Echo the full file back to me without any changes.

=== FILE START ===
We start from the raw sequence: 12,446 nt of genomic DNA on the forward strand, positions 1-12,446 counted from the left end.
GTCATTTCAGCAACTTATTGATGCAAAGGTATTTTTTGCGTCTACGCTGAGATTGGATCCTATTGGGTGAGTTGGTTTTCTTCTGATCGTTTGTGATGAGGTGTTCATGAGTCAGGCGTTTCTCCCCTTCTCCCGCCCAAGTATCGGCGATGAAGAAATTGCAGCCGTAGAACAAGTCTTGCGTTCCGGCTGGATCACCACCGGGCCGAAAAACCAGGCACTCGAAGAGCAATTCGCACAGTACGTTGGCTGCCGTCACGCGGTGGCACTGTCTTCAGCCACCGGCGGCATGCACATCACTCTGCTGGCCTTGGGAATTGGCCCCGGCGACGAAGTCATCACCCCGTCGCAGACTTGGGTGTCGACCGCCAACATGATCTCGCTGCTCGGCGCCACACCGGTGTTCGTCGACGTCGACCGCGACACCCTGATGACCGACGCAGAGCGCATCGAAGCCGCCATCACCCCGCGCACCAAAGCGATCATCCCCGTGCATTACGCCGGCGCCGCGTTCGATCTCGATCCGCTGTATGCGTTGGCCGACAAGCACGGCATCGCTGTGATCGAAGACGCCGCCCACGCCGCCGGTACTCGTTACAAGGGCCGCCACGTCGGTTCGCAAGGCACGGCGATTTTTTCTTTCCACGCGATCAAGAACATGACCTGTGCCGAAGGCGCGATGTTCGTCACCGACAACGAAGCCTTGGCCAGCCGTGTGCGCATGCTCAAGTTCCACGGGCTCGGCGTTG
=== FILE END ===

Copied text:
We start from the raw sequence: 12,446 nt of genomic DNA on the forward strand, positions 1-12,446 counted from the left end.
GTCATTTCAGCAACTTATTGATGCAAAGGTATTTTTTGCGTCTACGCTGAGATTGGATCCTATTGGGTGAGTTGGTTTTCTTCTGATCGTTTGTGATGAGGTGTTCATGAGTCAGGCGTTTCTCCCCTTCTCCCGCCCAAGTATCGGCGATGAAGAAATTGCAGCCGTAGAACAAGTCTTGCGTTCCGGCTGGATCACCACCGGGCCGAAAAACCAGGCACTCGAAGAGCAATTCGCACAGTACGTTGGCTGCCGTCACGCGGTGGCACTGTCTTCAGCCACCGGCGGCATGCACATCACTCTGCTGGCCTTGGGAATTGGCCCCGGCGACGAAGTCATCACCCCGTCGCAGACTTGGGTGTCGACCGCCAACATGATCTCGCTGCTCGGCGCCACACCGGTGTTCGTCGACGTCGACCGCGACACCCTGATGACCGACGCAGAGCGCATCGAAGCCGCCATCACCCCGCGCACCAAAGCGATCATCCCCGTGCATTACGCCGGCGCCGCGTTCGATCTCGATCCGCTGTATGCGTTGGCCGACAAGCACGGCATCGCTGTGATCGAAGACGCCGCCCACGCCGCCGGTACTCGTTACAAGGGCCGCCACGTCGGTTCGCAAGGCACGGCGATTTTTTCTTTCCACGCGATCAAGAACATGACCTGTGCCGAAGGCGCGATGTTCGTCACCGACAACGAAGCCTTGGCCAGCCGTGTGCGCATGCTCAAGTTCCACGGGCTCGGCGTTG